PWCW: When you say "animation," you mean?

RJ: The movement between the panels—the flow of art from scene to scene.

PWCW: Have you ever watched any "motion comics?"

RJ: Yes, once or twice. Hated them. Maybe it was the production value but I don't really feel the need to hear the voices and be automatically guided through the story. I like to take my own pace use my imagination for the other content.

PWCW: How has the iPad changed your comics reading habits?

RJ: Love the iPad for comics! There are some small changes I might make to the reading apps but overall the convenience of being able to grab a comic is just great. The viewing experience is very pleasurable as well. I'd definitely recommend the stores getting much more of their content online for sure and higher resolution panels since I like to view panel to panel in "zoomed" mode. I've certainly spent more money on digital versions than print in the last year. I don't need to worry about storage or maintenance (I never throw out the paper, but am not a serious collector). And back to convenience, I love just being able to sit at home on a rainy day, pick a comic and if I like it go through the next half dozen or dozen instead of hitting the movies (which these days costs the same after popcorn and drink).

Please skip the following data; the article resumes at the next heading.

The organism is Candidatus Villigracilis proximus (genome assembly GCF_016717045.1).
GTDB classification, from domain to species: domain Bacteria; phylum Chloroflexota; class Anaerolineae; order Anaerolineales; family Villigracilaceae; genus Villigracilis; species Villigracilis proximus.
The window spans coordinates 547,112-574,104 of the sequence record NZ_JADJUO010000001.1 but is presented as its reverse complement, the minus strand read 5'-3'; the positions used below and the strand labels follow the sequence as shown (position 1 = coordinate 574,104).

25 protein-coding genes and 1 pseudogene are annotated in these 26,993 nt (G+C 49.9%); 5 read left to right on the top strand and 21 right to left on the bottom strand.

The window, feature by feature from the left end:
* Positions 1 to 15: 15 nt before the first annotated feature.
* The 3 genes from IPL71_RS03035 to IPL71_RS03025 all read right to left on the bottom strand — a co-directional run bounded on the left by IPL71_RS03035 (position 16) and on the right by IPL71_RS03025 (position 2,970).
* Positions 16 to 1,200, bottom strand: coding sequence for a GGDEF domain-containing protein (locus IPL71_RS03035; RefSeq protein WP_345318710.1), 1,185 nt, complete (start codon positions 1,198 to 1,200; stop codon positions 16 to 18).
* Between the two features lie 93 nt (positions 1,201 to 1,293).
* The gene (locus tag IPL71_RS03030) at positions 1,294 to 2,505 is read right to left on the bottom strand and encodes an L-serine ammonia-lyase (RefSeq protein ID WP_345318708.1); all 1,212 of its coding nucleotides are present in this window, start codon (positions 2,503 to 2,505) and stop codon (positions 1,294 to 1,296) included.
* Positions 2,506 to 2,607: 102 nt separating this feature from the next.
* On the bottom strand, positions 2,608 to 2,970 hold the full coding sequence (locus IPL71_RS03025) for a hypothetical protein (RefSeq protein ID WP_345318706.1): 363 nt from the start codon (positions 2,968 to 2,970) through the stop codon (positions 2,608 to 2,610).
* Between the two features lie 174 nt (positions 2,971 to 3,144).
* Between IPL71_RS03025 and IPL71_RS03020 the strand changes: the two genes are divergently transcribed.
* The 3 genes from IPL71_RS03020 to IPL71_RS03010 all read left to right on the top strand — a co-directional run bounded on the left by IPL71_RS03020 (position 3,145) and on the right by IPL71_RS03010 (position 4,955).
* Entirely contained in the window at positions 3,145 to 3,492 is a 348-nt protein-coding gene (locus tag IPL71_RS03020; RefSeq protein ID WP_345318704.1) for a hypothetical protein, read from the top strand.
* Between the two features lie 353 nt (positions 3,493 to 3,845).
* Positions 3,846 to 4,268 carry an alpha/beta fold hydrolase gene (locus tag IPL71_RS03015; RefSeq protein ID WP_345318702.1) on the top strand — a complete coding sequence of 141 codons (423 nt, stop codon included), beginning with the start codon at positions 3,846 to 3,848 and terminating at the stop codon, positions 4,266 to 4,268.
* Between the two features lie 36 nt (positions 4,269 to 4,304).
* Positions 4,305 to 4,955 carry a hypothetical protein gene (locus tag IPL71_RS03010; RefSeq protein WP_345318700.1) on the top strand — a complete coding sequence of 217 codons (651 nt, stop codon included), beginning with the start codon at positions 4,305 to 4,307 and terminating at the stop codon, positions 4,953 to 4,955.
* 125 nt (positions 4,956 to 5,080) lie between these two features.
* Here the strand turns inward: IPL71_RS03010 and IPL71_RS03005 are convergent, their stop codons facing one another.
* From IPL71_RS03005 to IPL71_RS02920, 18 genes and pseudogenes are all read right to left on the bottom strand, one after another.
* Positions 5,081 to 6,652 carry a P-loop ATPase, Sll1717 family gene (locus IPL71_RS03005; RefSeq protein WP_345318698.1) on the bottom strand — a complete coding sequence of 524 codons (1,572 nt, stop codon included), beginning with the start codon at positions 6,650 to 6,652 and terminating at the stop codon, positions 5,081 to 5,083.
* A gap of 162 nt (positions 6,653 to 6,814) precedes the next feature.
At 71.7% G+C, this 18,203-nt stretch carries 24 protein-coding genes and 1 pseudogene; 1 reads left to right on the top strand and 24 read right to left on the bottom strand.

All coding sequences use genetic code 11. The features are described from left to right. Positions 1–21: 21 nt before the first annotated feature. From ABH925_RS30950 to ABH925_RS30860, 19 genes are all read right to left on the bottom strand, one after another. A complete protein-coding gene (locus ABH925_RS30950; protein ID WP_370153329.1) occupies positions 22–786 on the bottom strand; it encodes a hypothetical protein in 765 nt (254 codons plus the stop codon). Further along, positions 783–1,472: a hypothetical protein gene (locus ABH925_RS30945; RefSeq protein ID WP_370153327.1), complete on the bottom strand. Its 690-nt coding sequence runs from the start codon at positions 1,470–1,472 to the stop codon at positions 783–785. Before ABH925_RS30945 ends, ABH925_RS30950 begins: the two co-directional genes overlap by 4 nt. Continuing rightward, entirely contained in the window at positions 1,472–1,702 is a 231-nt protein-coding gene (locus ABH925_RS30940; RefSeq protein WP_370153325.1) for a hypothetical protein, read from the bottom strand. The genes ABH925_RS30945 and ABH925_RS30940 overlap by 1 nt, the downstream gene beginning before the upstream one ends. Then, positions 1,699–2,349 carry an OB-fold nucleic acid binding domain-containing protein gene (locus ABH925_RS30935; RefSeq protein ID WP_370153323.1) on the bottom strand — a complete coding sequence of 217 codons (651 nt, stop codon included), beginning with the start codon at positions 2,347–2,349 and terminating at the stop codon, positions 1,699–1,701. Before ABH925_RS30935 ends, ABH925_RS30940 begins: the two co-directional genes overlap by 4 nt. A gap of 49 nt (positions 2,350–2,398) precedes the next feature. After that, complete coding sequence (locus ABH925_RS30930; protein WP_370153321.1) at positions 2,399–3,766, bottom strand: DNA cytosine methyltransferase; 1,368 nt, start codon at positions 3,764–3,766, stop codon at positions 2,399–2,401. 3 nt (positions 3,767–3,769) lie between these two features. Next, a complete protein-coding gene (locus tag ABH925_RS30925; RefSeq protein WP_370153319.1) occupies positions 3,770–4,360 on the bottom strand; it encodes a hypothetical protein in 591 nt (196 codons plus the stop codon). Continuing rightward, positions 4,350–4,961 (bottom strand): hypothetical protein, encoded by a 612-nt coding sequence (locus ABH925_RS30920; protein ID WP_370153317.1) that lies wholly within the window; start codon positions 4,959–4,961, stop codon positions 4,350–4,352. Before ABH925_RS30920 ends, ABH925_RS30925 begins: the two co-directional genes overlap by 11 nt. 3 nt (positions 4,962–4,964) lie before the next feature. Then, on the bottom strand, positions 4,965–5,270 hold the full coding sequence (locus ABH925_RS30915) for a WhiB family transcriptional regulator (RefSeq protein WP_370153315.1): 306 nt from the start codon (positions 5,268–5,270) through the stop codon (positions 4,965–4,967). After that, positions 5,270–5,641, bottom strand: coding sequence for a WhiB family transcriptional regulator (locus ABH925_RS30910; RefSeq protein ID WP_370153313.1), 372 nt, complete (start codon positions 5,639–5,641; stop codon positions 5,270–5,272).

PWCW: Which apps are you using?

RJ: My favorite by far is Marvel Reader (DC Reader is also good for similar reasons to Marvel). Not only because that's where I lean in terms of content but the panel to panel zoomed mode is great. It'd be great if they had an option to automatically see the whole page after you've gone through all the panels on a specific page. Most of the apps are similar, but I am not interested in keeping multiple accounts over multiple services. I don't think the Marvel store is going away anytime soon. As for the others, who knows, and then what happens to the comics?

PWCW: How many comics are you reading in a month?